Washington (CNN) - By a 46 to 40 percent margin, Americans want their representative in the House to vote to repeal the new health care law, according to a new national poll.
A Gallup survey, released Friday, also indicates that 14 percent say they have no opinion. The poll's release came minutes before an early test vote in the House on repealing the legislation, which was passed by the then-Democratic controlled Congress and signed into law by President Barack Obama last March.
But the GOP won a net gain of 63 seats in the House in the midterm elections and now controls the chamber. Friday's test vote passed the House by a 236 to 181 margin. A final vote to repeal the health care law, scheduled for next week, is also considered a safe bet to pass. But the motion is expected to not survive in the Senate, which is still controlled by the Democrats.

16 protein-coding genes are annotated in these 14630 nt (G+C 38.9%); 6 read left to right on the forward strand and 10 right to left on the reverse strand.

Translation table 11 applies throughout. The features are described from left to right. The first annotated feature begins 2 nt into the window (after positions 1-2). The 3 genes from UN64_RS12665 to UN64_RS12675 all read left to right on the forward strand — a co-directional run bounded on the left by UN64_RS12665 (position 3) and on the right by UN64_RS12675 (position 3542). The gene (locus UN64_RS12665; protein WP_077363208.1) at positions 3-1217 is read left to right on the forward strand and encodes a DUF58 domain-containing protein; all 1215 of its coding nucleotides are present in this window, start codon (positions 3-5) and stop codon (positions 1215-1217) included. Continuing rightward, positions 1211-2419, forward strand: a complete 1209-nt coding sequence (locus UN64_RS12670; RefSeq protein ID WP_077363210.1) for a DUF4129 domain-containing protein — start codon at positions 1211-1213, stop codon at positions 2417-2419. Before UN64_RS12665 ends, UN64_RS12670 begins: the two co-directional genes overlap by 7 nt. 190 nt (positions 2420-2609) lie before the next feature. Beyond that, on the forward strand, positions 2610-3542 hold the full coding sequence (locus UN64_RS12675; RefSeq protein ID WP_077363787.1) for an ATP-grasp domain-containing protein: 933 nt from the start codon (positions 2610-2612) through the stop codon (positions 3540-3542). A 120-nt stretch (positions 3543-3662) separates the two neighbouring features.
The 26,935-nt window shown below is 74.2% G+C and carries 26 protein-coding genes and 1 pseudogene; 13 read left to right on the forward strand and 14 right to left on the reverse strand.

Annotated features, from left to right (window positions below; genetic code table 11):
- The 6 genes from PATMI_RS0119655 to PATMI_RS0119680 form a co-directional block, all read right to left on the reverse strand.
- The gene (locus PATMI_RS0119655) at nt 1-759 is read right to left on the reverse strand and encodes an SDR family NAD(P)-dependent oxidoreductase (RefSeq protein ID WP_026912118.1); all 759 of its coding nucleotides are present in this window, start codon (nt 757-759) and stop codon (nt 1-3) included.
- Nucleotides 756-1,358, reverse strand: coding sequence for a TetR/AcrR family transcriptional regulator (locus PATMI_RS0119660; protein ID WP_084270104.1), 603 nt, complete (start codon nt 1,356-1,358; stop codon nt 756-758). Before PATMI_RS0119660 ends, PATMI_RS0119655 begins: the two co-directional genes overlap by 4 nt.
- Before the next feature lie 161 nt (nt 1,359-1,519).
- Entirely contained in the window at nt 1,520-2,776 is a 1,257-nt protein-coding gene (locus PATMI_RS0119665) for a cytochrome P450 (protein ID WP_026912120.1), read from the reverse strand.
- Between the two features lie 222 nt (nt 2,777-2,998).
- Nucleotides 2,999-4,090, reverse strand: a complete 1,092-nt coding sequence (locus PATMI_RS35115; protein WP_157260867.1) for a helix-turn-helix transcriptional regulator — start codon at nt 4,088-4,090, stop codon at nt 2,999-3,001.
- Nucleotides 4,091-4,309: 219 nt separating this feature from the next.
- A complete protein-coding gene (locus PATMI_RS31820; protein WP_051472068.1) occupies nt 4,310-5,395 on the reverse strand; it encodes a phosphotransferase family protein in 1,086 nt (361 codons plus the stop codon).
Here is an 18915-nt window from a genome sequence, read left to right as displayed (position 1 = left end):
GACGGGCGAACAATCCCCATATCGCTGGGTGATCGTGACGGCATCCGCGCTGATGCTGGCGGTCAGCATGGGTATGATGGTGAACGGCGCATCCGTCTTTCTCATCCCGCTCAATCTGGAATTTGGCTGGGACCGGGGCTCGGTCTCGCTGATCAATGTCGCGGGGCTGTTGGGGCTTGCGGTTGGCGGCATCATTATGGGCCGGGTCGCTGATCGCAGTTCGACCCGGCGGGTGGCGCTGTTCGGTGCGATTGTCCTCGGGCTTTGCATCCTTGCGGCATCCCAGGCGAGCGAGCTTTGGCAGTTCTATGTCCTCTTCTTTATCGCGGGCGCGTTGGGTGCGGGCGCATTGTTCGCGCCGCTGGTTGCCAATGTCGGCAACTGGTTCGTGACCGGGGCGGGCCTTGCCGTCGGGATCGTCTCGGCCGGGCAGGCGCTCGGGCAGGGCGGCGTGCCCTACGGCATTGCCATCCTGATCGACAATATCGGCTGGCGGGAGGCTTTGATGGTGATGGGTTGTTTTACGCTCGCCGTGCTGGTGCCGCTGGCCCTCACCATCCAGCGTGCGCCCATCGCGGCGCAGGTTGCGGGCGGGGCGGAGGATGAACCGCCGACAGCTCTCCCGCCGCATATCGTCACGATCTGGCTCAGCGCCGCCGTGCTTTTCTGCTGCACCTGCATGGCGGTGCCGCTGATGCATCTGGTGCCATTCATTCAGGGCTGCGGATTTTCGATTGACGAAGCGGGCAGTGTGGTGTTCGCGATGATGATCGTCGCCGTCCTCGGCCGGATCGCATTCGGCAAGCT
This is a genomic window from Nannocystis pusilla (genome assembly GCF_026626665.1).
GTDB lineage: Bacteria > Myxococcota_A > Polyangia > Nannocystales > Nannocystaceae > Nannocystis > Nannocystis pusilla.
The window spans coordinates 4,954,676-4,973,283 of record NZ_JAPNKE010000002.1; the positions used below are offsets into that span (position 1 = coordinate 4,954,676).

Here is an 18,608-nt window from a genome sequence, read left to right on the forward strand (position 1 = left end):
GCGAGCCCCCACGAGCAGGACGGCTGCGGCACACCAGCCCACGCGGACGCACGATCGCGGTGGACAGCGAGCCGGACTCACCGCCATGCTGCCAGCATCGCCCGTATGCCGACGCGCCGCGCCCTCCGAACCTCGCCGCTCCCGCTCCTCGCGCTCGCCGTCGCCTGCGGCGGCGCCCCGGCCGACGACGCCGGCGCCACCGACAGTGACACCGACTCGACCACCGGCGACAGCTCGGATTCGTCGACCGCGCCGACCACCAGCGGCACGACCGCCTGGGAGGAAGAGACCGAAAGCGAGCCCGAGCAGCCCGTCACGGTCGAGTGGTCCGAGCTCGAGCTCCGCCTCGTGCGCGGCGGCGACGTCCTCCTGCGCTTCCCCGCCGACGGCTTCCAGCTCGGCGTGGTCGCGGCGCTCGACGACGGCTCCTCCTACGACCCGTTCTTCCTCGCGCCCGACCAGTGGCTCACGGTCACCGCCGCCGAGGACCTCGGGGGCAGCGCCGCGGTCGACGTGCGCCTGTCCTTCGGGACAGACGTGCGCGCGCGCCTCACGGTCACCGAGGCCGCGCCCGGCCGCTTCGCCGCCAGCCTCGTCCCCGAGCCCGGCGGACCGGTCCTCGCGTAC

The poll indicates a wide partisan divide on the issue, with 78 percent of Republicans saying they want their House member to vote to repeal the law, with only 15 percent saying they want their lawmaker to vote to let the law stand. It's a different story for Democrats questioned, who say by a 64 to 24 percent margin that they want their House member to vote against repealing the law. Independent voters are divided, with 43 saying they want their lawmaker to vote to repeal them measure and 39 percent saying they want their House member to vote to uphold the law.
The Gallup poll was conducted Jan. 4-5, with 1,025 adults nationwide questioned by telephone. The survey's sampling error is plus or minus four percentage points.
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